Classif. and Species - Part

Warren Lamboy warren_lamboy at QMRELAY.MAIL.CORNELL.EDU
Mon Mar 27 13:28:38 CST 1995

                       Subject:                               Time:13:51
  OFFICE MEMO          Classif. and Species - Part II         Date:26/03/1995

{I had intended to check my reference to Camp and add a few more comments
before sending my  previous message, but my itchy trigger finger hit the
'send' button before I could stop it!}

The reference to Camp (1951)  which I made in my previous message was not
quite accurate (I wasn't looking to Camp for support, I wanted to give him
credit.)  What Camp said in his retirement address before the American Society
of Plant Taxonomists, NY, 27 Dec 1949 (published in Brittonia 7(3):  113-127
was (p. 118))

". . . The naked truth is that the basic, working unit of classical, empiric
taxonomy--'the species'--is not and never was defined with sufficient
biological soundness or precision for this kind of taxonomy to be called a
science.  It is an art.  Its practitioners, therefore, have every right to
interpret a scene as they wish, and paint it from the angle which they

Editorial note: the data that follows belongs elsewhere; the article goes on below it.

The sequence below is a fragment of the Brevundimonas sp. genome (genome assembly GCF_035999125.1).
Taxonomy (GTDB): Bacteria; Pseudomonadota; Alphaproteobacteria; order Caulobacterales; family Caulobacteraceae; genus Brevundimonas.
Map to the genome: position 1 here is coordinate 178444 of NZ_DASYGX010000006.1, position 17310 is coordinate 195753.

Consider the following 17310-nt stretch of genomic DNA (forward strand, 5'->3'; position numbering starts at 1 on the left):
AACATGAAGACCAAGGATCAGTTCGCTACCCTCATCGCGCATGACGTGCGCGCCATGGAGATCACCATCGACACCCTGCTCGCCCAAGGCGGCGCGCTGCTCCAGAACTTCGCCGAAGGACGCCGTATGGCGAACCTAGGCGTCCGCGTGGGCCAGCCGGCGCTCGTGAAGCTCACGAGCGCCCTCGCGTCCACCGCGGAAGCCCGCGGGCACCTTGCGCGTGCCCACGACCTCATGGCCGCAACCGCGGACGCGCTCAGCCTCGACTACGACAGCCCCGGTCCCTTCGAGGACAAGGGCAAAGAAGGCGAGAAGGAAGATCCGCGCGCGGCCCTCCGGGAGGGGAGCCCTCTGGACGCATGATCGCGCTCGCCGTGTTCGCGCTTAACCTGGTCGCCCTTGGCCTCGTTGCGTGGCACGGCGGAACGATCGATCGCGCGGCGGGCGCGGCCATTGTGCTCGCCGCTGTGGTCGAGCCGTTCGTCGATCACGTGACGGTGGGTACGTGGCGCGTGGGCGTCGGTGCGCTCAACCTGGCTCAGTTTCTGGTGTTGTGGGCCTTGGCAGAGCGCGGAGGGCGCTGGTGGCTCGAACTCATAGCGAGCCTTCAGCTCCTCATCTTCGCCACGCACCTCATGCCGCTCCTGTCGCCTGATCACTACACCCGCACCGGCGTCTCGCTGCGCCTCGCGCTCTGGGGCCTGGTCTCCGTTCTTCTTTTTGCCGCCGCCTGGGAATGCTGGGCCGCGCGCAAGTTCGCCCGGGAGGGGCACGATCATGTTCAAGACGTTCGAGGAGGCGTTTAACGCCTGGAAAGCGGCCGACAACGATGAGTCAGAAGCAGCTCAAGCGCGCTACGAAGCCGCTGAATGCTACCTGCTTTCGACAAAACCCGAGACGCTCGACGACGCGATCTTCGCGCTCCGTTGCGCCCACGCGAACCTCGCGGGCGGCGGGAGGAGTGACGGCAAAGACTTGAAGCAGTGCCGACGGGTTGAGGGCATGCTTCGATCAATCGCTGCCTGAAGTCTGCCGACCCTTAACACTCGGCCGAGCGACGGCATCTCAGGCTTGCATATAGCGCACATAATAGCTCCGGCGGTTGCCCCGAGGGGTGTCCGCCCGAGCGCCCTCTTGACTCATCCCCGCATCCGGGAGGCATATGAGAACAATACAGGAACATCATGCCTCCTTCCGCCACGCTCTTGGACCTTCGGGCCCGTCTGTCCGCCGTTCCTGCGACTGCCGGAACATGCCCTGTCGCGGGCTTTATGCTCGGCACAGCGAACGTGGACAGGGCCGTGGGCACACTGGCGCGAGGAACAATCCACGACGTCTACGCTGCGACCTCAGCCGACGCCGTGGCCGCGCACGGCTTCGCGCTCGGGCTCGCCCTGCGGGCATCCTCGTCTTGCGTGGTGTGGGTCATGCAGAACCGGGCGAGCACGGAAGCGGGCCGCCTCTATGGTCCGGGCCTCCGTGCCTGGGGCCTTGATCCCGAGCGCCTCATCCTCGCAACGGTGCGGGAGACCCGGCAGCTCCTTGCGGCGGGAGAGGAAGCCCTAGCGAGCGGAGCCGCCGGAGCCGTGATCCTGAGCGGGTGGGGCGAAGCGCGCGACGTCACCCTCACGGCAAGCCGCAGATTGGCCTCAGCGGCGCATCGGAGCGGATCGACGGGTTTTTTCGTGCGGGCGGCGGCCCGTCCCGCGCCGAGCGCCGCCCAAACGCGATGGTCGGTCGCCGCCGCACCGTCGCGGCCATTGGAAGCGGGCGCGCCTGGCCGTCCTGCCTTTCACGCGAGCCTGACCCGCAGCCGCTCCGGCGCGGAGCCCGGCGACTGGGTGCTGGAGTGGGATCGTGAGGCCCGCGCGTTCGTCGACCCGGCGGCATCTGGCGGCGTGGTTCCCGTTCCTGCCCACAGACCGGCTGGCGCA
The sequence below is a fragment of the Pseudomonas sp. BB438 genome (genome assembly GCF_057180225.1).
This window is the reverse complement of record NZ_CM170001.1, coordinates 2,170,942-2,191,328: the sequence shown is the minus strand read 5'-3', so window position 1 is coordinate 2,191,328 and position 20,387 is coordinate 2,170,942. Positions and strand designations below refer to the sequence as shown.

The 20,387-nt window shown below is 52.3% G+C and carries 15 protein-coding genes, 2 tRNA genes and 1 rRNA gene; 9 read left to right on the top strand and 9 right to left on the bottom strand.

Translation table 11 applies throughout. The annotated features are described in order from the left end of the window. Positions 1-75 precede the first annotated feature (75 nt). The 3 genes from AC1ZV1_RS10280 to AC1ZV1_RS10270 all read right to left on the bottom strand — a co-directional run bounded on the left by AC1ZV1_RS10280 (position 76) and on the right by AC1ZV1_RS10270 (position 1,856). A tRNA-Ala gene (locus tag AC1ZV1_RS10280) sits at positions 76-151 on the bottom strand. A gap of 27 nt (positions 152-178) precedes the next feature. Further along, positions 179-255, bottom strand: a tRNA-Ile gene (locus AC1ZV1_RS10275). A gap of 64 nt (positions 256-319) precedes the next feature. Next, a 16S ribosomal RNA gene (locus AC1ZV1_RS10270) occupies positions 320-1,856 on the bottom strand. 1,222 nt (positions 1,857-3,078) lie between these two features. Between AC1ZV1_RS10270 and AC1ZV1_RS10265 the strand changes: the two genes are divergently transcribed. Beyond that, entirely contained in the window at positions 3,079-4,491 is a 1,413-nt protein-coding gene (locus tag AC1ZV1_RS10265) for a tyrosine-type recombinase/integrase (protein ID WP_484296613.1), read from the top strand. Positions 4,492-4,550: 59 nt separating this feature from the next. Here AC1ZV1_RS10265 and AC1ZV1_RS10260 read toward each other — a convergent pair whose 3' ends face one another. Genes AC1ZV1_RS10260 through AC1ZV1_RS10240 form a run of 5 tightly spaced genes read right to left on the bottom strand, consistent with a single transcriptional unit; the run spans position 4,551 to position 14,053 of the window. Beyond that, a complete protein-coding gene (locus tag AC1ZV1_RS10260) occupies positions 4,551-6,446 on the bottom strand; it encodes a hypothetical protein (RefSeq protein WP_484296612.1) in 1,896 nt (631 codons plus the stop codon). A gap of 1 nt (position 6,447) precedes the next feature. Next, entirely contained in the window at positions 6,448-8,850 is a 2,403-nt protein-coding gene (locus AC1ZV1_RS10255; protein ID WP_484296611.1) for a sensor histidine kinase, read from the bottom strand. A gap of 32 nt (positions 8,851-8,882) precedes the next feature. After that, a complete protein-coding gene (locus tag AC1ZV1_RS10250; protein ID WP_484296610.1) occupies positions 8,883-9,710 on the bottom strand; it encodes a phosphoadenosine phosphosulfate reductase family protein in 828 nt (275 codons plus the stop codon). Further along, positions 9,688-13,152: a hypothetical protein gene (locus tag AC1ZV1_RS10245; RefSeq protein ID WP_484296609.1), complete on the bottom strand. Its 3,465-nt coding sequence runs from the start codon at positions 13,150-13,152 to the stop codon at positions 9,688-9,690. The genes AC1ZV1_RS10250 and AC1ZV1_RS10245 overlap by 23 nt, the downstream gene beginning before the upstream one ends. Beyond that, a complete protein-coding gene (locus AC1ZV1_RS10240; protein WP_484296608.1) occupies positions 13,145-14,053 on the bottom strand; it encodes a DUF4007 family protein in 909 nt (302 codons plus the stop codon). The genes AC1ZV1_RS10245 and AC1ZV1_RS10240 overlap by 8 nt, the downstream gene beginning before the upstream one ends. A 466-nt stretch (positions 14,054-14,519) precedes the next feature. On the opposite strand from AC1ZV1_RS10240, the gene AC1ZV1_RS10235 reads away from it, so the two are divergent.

personally see it.  It is a bitter fact--and we must face it squarely."

I did not have the privilege to know Dr. Camp (I was -3 years old at the time
of his address), and I do not know whether he would agree with me, but I would
extend his statement to systematics in general and maintain that systematics
is part science and part art, and always must be if it is to describe and
classify organisms based on the characteristics "that matter" (see my previous
In my opinion, many of the efforts that have been made to eliminate the
subjective and the artistic from systematics have been detrimental to progress
in the field.  To paraphrase Camp, I think that we must face the fact that
good systematic work contains a large artistic component whether we want to
admit it or not.  It takes a scientist to collect and analyze the data
properly, but it takes an artist to craft it into something useful, beautiful,
and amenable to human understanding.

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